Buddy Roemer Prepares to Bid a Teary Goodbye to the Granite State

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Most of the GOP candidates hopped a plane to New Hampshire last week by way of Iowa, following the caucuses. But not Buddy.

Former Louisiana Gov. Buddy Roemer has lived in an apartment on Brown Avenue near the airport in Manchester, N.H., with his son, Dakota, since Dakota found the apartment in July. In those months, Roemer traversed the Granite State, shaking hands and taking donations, no more than $100 per contributor.

But Roemer's lease is almost up. Come Jan. 15, he'll move on to Michigan.

Is he happy to go? No way. Roemer told a local TV station today he "got teary-eyed thinking about leaving New Hampshire."

"I love New Hampshire," Roemer said. "It's small enough that you can go from Derry to Keene and up to Littleton in a couple of hours."

Roemer compared his time in New Hampshire the past six months to his college years as a Harvard student in Massachusetts.

But his time in New Hampshire has not been without challenges. Taking limited donations and eschewing Super PACs made it largely more difficult for Roemer to accrue the same level of resources as candidates without these limitations. "It's been frustrating," going up against campaigns with more money, he admitted.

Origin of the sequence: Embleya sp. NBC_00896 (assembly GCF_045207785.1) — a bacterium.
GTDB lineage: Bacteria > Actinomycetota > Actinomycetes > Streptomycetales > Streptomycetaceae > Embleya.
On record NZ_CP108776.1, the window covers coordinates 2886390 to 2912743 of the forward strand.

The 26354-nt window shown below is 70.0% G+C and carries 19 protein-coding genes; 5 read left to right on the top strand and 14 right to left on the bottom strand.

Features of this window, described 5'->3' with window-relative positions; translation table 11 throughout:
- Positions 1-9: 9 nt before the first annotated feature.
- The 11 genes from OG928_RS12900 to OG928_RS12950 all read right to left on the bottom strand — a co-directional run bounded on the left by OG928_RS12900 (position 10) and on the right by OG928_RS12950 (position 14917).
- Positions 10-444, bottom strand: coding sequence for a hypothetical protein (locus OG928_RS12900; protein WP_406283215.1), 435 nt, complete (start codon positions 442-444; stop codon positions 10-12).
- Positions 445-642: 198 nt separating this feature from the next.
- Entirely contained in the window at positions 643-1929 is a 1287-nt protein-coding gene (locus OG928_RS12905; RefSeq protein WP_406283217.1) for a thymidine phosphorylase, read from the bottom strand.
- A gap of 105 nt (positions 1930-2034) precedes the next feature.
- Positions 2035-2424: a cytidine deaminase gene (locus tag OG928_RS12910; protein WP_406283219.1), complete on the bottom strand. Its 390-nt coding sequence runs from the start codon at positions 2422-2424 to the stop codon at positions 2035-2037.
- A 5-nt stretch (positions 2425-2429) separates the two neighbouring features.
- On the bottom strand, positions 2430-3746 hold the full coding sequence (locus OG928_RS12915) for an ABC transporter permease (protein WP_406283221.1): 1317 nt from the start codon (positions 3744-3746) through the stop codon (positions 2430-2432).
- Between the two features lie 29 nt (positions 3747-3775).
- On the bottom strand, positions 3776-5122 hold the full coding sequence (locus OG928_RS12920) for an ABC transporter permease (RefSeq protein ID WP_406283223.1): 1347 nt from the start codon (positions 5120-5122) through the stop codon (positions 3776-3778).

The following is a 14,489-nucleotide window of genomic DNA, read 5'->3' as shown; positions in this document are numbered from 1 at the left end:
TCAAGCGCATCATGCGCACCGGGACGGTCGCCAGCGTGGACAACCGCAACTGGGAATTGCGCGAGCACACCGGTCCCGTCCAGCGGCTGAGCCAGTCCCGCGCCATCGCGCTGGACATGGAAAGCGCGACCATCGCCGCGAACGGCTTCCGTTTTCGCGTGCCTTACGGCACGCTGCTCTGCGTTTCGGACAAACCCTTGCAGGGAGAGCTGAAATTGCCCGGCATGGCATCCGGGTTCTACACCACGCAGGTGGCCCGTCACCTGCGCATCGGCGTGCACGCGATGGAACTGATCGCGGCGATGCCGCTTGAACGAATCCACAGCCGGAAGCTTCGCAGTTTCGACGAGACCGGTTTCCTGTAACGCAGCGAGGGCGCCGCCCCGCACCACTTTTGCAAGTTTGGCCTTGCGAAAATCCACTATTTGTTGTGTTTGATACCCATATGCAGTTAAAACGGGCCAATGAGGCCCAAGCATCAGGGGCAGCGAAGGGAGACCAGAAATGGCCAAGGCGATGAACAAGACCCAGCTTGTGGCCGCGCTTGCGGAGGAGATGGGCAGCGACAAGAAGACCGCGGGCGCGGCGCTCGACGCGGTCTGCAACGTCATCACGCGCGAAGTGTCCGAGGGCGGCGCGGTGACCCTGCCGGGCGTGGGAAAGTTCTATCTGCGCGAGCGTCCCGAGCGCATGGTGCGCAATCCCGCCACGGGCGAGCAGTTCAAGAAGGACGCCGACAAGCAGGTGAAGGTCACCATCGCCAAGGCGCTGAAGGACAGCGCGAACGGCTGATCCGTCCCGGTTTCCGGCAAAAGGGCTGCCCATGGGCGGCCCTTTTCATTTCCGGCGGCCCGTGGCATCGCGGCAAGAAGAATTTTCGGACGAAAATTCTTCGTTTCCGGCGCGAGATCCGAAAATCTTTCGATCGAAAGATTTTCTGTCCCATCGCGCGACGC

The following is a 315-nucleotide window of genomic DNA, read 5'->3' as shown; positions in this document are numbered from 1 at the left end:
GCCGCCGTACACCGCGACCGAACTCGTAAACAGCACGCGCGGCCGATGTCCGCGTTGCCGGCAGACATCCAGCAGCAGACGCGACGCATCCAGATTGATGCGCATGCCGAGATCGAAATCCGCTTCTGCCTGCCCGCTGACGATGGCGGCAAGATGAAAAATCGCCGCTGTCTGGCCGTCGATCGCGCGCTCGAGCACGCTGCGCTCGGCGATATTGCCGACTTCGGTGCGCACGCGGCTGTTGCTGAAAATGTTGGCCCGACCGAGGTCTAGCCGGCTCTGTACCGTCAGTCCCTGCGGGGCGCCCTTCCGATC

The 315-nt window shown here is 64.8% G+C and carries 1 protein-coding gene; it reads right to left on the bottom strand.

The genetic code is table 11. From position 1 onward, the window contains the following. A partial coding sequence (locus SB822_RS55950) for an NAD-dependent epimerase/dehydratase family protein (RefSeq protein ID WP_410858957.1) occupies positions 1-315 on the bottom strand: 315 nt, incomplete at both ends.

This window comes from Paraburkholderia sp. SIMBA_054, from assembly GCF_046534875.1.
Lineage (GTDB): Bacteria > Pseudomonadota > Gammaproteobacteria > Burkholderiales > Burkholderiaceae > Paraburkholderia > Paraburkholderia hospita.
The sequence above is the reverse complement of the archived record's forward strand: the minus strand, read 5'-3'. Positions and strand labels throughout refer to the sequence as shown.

But Roemer said his goal was never to win the presidency. Instead he hoped to inform voters about what he perceives as corruption in Washington politics and establish credibility as the best man to deliver that message. In that, he believes he succeeded.

"I'm very pleased with what happened in New Hampshire," he said

Roemer also set himself apart this campaign season by live tweeting several televised presidential debates, which he was not invited to attend.

As for tonight's results, Roemer expects to get no more than 2 percent of the vote.

"I mean Mitt Romney's going to win this state. He's led from the beginning. He lives here, he's well-known," Roemer said. "And so I didn't expect to overcome that."

From New Hampshire, the Roemer campaign will forge on to Michigan and then Arizona. Roemer said he was already on the ballot in 25 states and hoped to gain at least 10 or 15 more before the Republican National Convention. Though some analysts have already anointed Romney as the presumed winner of the GOP nomination, Roemer believes the race is not yet settled.

"I think the Republican Party is up in the air as to who the nominee is going be," Roemer said. "I think this process will take a long time."

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